Why “Good” HDL Cholesterol Isn’t Always Good

by Dr. Stephen Sinatra
Filed Under: Heart Health, Cholesterol
Last Reviewed 02/06/2014

The drug companies have sold the American public a simplified version of cholesterol, that LDL cholesterol is “bad” and HDL cholesterol is “good.” They’ve propagated that message in order to sell more cholesterol medications, but that message is doing more harm than good.

Knowing your HDL cholesterol number only tells half the picture, you also need to know how much of that cholesterol is functional
 
There are many things that can render cholesterol dysfunctional, meaning it’s unable to rid your body of bad oxidized cholesterol. One of them is the presence of the protein apolipoprotein C-III (apoC-III). Harvard researchers just released new findings that show when apoC-III is found on the surface of HDL cholesterol, the incidence of heart disease rises.
 
Plus, do you remember Torcetrapib, the Pfizer drug engineered to raise HDL levels by about 50 percent when taken in combination with Lipitor? National Geographic cited it as part of the all-out effort to develop a “multibillion-dollar blockbuster” drug that can raise HDL. The only problem with Torcetrapib was that the extra HDL it created in the clinical trial participants wasn’t necessarily functional HDL, and it elevated blood pressure.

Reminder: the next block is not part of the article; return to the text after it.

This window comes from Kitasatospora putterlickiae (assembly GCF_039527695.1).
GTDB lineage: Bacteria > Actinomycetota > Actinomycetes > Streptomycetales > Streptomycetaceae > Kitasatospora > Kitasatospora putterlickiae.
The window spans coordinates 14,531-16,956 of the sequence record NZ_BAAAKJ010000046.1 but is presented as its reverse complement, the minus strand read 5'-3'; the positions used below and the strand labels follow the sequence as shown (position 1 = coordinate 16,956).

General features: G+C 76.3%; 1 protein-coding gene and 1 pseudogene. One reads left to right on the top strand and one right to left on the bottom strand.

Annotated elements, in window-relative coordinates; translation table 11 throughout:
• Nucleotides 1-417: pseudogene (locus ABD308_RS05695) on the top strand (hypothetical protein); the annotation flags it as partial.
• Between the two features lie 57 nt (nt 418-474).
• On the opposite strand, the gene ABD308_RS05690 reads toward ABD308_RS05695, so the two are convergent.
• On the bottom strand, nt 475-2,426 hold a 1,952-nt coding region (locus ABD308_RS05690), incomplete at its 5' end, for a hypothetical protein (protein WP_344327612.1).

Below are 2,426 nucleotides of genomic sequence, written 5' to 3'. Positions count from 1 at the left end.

What’s the bottom line for you?  If you have a family history of heart disease at a young age, or have high cholesterol with confusing results, I urge you to ask your doctor to go beyond a standard lipid panel—and conduct specific testing to dissect your HDL cholesterol. 
 
Ask your physician to order the VAP test or the LPP test from Spectracell. These are advanced lipid tests that assess the presence of dysfunctional and inflammatory cholesterol particles. If the advanced tests indicate too much small particle inflammatory cholesterol in your blood, I recommend niacin and nattokinase.
 
Now it’s your turn: Has your doctor tried to talk you into taking cholesterol medications?

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